Opinion Empathy and Criticism; Reconciling Risk in Outdoor Sports

Discussion in 'Backcountry' started by luke1234, May 16, 2018 at 1:39 PM.

  1. luke1234

    luke1234 Hard Yards

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    Hey fellow back-country enthusiasts, I wrote this article about my experiences interacting with various outdoor sports communities and seeing how people react to accidents and mistakes. I feel like it could be relevant discussion for many of us on the forum here too (substitute "club" for "online community" and you're good to go), as every time someone has an accident or a rescue in the back-country there's always a discussion surrounding it here.

    It could be good to talk about this in the lead up to the 2018 season, share our experiences and compassionately help each other to improve and stay safe this winter.

    http://lukefrisken.com/adventures/empathy-and-criticism.html

    Cheers,
    L
     
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  2. Moondog55

    Moondog55 One of Us

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    I openly admit my mistakes and near death experiences in the hope that others can learn from them.
    Reasonably well written if lacking a little in depth Luke so when you expand it I'd like to read the full thing.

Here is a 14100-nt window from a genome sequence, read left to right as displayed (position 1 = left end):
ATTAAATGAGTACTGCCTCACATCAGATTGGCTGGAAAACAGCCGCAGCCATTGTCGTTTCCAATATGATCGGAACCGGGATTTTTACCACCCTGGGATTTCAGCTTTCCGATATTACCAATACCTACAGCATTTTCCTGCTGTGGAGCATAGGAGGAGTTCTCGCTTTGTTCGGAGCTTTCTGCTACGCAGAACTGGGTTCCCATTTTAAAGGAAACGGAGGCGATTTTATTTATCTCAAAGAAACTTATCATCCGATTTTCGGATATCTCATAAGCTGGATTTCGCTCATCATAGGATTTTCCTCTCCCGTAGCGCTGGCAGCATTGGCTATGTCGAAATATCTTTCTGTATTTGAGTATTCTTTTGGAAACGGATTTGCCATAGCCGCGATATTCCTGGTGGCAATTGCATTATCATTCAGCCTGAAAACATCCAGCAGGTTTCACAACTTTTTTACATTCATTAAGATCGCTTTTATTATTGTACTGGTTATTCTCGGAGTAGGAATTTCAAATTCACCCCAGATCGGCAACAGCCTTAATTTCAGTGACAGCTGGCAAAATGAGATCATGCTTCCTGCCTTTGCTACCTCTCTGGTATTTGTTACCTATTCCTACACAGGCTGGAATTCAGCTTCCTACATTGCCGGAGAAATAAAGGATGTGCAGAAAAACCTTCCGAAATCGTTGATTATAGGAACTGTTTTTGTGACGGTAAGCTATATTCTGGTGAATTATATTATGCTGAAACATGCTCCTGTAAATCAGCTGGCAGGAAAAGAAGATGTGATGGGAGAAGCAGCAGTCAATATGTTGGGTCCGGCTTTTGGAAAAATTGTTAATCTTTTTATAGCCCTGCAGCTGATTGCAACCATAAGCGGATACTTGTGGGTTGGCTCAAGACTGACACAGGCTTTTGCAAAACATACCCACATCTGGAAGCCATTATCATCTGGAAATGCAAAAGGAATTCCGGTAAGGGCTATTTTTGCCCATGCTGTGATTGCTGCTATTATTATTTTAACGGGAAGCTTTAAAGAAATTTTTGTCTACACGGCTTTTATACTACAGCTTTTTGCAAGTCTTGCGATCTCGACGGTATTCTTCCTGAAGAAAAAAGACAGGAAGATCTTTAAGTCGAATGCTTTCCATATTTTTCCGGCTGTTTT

Most of my mistakes are age related in that I refuse to admit my years and it is power and endurance [ specifically the lack/diminishment thereof] that can lead me to being stuck somewhere less than comfortable for too long
     
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  3. luke1234

    luke1234 Hard Yards

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    Hey cheers and thanks for the feedback, do you mean the entire article/topic lacks depth or do you mean the story about my near miss?
     
  4. luke1234

    luke1234 Hard Yards

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    I didn't really intend the near miss story to be a long one, it was a small/simple slip up, and I can think of a number of other situations I've put myself in which deserve more attention and a longer article. It was more meant to be a taster, and an encouragement for people to write about their own experiences, even if it's something short I still think it brings value.
     
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  5. luke1234